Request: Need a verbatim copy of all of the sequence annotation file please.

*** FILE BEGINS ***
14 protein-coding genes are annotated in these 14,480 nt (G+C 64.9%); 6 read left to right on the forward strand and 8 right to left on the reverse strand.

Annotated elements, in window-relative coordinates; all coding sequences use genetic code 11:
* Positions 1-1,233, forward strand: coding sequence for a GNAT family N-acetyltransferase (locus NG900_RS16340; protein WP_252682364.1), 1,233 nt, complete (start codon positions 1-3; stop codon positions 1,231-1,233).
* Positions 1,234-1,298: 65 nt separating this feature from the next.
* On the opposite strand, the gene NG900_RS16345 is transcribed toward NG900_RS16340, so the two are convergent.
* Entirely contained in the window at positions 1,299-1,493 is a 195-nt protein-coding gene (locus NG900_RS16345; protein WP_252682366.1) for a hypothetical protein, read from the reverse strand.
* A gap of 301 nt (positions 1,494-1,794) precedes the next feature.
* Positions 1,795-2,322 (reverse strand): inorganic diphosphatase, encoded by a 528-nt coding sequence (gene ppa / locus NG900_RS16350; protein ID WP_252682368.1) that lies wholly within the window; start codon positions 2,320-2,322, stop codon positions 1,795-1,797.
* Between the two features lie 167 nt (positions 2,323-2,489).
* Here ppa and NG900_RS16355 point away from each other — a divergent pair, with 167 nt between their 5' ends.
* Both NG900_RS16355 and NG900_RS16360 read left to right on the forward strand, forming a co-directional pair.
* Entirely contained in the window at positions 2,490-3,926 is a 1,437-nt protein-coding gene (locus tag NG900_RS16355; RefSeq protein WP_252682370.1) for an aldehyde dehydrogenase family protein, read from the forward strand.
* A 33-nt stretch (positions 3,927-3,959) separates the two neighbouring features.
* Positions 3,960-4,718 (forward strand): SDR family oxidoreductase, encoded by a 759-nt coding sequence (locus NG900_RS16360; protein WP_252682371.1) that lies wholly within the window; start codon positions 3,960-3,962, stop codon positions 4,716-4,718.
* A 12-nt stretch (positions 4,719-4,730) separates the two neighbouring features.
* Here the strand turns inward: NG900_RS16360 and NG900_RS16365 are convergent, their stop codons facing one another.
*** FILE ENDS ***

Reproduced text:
14 protein-coding genes are annotated in these 14,480 nt (G+C 64.9%); 6 read left to right on the forward strand and 8 right to left on the reverse strand.

Annotated elements, in window-relative coordinates; all coding sequences use genetic code 11:
* Positions 1-1,233, forward strand: coding sequence for a GNAT family N-acetyltransferase (locus NG900_RS16340; protein WP_252682364.1), 1,233 nt, complete (start codon positions 1-3; stop codon positions 1,231-1,233).
* Positions 1,234-1,298: 65 nt separating this feature from the next.
* On the opposite strand, the gene NG900_RS16345 is transcribed toward NG900_RS16340, so the two are convergent.
* Entirely contained in the window at positions 1,299-1,493 is a 195-nt protein-coding gene (locus NG900_RS16345; protein WP_252682366.1) for a hypothetical protein, read from the reverse strand.
* A gap of 301 nt (positions 1,494-1,794) precedes the next feature.
* Positions 1,795-2,322 (reverse strand): inorganic diphosphatase, encoded by a 528-nt coding sequence (gene ppa / locus NG900_RS16350; protein ID WP_252682368.1) that lies wholly within the window; start codon positions 2,320-2,322, stop codon positions 1,795-1,797.
* Between the two features lie 167 nt (positions 2,323-2,489).
* Here ppa and NG900_RS16355 point away from each other — a divergent pair, with 167 nt between their 5' ends.
* Both NG900_RS16355 and NG900_RS16360 read left to right on the forward strand, forming a co-directional pair.
* Entirely contained in the window at positions 2,490-3,926 is a 1,437-nt protein-coding gene (locus tag NG900_RS16355; RefSeq protein WP_252682370.1) for an aldehyde dehydrogenase family protein, read from the forward strand.
* A 33-nt stretch (positions 3,927-3,959) separates the two neighbouring features.
* Positions 3,960-4,718 (forward strand): SDR family oxidoreductase, encoded by a 759-nt coding sequence (locus NG900_RS16360; protein WP_252682371.1) that lies wholly within the window; start codon positions 3,960-3,962, stop codon positions 4,716-4,718.
* A 12-nt stretch (positions 4,719-4,730) separates the two neighbouring features.
* Here the strand turns inward: NG900_RS16360 and NG900_RS16365 are convergent, their stop codons facing one another.